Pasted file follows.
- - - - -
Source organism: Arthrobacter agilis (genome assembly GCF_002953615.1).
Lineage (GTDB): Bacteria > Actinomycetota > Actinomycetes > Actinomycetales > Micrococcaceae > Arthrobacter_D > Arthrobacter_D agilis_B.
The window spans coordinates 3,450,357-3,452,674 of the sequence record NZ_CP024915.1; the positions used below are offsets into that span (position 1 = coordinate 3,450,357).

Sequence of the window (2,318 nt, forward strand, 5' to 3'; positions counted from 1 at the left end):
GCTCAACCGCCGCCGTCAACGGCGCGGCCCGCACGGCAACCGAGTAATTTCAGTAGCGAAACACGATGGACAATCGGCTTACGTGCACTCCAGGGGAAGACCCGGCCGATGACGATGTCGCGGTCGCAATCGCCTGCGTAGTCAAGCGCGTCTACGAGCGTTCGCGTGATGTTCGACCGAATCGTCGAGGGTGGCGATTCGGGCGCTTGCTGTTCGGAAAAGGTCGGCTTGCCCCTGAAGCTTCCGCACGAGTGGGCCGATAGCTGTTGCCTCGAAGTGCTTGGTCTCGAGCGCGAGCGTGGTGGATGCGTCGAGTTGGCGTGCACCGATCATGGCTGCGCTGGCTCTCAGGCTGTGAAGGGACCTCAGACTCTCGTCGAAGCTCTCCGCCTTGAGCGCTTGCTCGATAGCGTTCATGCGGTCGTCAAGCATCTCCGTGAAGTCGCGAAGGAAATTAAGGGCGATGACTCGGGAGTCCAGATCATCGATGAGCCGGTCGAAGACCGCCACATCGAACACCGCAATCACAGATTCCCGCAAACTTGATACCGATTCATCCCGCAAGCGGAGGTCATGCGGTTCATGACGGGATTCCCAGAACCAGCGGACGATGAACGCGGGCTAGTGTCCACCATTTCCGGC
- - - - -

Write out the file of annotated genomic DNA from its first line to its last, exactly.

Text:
Source organism: Arthrobacter agilis (genome assembly GCF_002953615.1).
Lineage (GTDB): Bacteria > Actinomycetota > Actinomycetes > Actinomycetales > Micrococcaceae > Arthrobacter_D > Arthrobacter_D agilis_B.
The window spans coordinates 3,450,357-3,452,674 of the sequence record NZ_CP024915.1; the positions used below are offsets into that span (position 1 = coordinate 3,450,357).

Sequence of the window (2,318 nt, forward strand, 5' to 3'; positions counted from 1 at the left end):
GCTCAACCGCCGCCGTCAACGGCGCGGCCCGCACGGCAACCGAGTAATTTCAGTAGCGAAACACGATGGACAATCGGCTTACGTGCACTCCAGGGGAAGACCCGGCCGATGACGATGTCGCGGTCGCAATCGCCTGCGTAGTCAAGCGCGTCTACGAGCGTTCGCGTGATGTTCGACCGAATCGTCGAGGGTGGCGATTCGGGCGCTTGCTGTTCGGAAAAGGTCGGCTTGCCCCTGAAGCTTCCGCACGAGTGGGCCGATAGCTGTTGCCTCGAAGTGCTTGGTCTCGAGCGCGAGCGTGGTGGATGCGTCGAGTTGGCGTGCACCGATCATGGCTGCGCTGGCTCTCAGGCTGTGAAGGGACCTCAGACTCTCGTCGAAGCTCTCCGCCTTGAGCGCTTGCTCGATAGCGTTCATGCGGTCGTCAAGCATCTCCGTGAAGTCGCGAAGGAAATTAAGGGCGATGACTCGGGAGTCCAGATCATCGATGAGCCGGTCGAAGACCGCCACATCGAACACCGCAATCACAGATTCCCGCAAACTTGATACCGATTCATCCCGCAAGCGGAGGTCATGCGGTTCATGACGGGATTCCCAGAACCAGCGGACGATGAACGCGGGCTAGTGTCCACCATTTCCGGC